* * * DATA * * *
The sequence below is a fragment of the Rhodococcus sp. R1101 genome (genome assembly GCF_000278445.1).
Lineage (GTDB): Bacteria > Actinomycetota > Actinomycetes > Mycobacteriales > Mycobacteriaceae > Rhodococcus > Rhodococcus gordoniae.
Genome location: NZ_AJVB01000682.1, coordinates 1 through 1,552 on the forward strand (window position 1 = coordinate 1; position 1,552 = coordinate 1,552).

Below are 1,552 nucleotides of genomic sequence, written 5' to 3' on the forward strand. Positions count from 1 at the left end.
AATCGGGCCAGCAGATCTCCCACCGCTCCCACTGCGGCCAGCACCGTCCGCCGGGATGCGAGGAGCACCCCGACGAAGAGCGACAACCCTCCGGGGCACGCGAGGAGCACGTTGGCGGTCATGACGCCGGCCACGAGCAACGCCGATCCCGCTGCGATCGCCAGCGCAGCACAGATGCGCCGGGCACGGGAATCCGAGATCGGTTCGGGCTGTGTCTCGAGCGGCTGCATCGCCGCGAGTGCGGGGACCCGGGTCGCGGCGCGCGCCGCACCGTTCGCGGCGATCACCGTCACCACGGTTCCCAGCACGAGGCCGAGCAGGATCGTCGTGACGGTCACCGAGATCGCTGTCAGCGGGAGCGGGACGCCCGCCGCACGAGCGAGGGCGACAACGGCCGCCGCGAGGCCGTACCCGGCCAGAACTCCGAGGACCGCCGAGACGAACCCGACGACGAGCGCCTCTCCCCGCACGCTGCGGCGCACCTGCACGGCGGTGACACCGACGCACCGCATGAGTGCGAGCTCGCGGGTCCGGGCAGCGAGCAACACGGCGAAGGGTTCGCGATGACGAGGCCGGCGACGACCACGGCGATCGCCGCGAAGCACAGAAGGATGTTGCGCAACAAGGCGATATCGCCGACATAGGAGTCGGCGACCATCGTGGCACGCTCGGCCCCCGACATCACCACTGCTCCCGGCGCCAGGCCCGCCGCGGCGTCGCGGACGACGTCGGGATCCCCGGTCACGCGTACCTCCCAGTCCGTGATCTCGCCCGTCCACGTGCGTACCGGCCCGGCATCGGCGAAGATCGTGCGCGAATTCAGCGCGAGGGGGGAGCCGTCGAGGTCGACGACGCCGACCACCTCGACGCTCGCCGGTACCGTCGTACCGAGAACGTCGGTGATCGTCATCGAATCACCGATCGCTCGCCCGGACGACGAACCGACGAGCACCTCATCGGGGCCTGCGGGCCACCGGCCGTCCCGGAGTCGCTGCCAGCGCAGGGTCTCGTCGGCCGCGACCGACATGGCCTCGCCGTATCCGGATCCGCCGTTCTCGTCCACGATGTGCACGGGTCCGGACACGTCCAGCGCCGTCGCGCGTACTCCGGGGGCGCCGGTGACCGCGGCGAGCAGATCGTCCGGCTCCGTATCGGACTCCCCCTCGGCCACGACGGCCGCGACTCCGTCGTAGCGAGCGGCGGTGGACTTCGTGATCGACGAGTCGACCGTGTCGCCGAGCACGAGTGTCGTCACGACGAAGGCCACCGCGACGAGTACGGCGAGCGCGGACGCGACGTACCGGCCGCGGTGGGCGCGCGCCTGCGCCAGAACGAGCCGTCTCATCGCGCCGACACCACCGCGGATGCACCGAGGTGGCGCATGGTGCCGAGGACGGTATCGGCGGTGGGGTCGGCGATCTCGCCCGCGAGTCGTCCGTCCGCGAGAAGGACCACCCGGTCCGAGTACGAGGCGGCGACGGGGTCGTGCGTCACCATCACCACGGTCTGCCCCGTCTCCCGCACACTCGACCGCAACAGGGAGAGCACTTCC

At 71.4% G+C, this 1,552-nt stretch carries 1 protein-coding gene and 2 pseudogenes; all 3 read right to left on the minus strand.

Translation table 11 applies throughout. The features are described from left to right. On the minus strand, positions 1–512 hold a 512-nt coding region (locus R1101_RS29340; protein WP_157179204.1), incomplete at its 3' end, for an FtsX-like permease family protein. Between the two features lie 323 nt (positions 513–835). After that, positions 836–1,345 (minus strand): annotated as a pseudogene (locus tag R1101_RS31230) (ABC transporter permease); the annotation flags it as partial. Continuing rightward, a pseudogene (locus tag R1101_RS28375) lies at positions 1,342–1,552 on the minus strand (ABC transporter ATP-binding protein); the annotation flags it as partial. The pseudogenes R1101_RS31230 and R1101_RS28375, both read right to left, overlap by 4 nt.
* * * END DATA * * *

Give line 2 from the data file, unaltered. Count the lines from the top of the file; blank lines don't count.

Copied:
Lineage (GTDB): Bacteria > Actinomycetota > Actinomycetes > Mycobacteriales > Mycobacteriaceae > Rhodococcus > Rhodococcus gordoniae.